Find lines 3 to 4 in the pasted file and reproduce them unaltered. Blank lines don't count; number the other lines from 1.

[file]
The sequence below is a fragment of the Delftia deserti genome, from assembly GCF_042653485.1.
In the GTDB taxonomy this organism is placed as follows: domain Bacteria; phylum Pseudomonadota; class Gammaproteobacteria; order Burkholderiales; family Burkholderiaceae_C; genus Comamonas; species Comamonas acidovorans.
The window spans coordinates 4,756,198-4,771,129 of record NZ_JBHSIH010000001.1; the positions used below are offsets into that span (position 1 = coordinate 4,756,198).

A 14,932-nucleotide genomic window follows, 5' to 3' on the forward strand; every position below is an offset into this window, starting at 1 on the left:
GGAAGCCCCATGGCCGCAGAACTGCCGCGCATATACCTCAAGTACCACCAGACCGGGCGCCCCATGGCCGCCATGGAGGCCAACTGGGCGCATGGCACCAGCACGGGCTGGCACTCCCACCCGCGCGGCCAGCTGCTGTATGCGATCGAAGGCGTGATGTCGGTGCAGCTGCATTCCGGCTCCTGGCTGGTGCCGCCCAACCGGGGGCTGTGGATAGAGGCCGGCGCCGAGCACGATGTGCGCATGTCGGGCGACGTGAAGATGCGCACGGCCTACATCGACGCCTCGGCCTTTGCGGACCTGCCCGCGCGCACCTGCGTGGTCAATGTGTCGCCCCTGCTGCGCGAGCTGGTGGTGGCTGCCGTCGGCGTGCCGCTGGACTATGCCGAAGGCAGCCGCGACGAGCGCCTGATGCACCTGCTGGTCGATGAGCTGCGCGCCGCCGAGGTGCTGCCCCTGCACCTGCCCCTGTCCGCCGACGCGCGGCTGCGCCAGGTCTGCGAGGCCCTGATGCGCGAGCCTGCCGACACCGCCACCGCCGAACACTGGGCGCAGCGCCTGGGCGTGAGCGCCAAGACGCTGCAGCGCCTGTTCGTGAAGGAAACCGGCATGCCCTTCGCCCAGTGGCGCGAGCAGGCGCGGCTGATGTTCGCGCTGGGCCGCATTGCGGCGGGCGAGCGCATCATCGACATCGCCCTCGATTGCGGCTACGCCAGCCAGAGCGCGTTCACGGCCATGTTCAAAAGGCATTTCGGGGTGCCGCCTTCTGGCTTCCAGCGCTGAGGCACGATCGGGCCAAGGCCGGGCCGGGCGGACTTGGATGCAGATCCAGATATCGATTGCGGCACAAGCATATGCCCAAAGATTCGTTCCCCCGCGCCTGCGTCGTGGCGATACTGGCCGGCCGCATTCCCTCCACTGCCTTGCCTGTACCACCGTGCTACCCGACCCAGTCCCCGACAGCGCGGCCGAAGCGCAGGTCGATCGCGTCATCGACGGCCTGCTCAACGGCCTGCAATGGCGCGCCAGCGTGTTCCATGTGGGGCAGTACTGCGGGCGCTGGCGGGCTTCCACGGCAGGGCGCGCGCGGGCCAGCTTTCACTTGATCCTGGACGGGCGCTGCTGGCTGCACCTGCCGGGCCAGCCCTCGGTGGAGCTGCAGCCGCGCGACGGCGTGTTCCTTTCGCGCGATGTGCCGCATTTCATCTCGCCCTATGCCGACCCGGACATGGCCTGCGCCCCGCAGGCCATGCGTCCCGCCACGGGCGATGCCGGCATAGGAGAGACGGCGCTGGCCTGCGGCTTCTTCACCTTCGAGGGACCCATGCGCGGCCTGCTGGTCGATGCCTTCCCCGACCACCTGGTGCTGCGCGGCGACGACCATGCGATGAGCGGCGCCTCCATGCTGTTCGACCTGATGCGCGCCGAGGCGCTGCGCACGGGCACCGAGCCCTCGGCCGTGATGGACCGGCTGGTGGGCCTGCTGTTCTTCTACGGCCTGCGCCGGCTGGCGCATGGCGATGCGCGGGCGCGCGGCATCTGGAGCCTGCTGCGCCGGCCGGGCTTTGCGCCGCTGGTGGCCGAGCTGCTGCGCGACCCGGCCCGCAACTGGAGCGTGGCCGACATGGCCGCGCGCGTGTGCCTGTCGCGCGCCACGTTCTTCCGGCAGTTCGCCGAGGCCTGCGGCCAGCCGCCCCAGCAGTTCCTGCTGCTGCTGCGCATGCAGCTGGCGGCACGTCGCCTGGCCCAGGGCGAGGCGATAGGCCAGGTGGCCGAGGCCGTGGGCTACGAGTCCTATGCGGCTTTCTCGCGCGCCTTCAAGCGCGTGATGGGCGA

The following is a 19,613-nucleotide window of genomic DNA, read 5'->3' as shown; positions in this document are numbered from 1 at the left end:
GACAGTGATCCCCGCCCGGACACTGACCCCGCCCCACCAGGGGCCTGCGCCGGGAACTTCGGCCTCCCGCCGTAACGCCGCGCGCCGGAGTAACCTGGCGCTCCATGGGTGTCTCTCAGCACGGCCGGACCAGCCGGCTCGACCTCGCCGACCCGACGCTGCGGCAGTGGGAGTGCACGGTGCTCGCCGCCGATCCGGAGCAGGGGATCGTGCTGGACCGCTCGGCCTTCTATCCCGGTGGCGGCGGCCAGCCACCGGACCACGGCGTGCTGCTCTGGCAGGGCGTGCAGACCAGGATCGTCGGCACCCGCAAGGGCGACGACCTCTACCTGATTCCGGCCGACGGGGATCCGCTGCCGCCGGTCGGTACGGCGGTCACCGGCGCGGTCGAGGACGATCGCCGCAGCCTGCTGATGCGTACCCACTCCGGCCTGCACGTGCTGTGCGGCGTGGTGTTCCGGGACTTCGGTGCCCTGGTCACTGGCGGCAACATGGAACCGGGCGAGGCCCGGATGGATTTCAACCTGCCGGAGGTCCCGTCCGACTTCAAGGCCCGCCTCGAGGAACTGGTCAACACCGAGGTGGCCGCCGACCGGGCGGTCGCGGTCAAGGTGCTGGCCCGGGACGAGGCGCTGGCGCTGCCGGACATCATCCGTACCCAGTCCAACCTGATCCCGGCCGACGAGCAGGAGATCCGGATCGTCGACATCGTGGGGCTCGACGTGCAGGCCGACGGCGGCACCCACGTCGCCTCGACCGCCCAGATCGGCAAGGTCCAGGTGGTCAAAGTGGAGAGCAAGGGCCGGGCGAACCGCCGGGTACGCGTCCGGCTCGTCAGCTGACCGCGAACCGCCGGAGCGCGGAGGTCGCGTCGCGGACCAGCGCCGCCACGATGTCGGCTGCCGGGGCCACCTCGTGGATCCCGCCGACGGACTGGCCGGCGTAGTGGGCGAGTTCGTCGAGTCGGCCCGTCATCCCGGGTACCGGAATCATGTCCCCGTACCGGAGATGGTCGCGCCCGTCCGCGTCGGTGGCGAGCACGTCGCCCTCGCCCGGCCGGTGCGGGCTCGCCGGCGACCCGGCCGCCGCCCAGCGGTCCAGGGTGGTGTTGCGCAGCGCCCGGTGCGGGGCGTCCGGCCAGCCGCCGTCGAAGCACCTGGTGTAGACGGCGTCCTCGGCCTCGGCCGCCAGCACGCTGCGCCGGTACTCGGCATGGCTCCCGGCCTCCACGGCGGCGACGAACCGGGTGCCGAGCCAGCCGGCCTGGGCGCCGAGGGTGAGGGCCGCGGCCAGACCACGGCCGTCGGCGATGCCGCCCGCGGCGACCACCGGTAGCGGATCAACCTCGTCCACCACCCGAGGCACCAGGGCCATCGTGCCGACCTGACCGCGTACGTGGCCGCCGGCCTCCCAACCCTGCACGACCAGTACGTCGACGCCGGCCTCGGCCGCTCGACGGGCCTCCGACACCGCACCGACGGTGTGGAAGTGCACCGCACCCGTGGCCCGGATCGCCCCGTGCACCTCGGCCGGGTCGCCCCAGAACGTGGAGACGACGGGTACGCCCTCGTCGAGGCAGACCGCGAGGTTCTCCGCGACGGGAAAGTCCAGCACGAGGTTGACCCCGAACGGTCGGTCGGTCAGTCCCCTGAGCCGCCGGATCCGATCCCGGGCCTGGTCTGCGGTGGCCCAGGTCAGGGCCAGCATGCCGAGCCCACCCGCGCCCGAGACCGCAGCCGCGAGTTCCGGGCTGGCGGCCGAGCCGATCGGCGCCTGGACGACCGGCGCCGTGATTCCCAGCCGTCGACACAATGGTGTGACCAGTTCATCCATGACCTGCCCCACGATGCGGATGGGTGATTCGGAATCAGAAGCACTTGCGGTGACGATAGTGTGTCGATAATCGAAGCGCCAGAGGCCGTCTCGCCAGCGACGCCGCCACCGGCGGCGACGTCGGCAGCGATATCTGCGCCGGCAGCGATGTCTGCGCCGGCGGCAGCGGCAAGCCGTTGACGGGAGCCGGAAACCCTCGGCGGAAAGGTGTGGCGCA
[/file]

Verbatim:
The window spans coordinates 4,756,198-4,771,129 of record NZ_JBHSIH010000001.1; the positions used below are offsets into that span (position 1 = coordinate 4,756,198).

A 14,932-nucleotide genomic window follows, 5' to 3' on the forward strand; every position below is an offset into this window, starting at 1 on the left: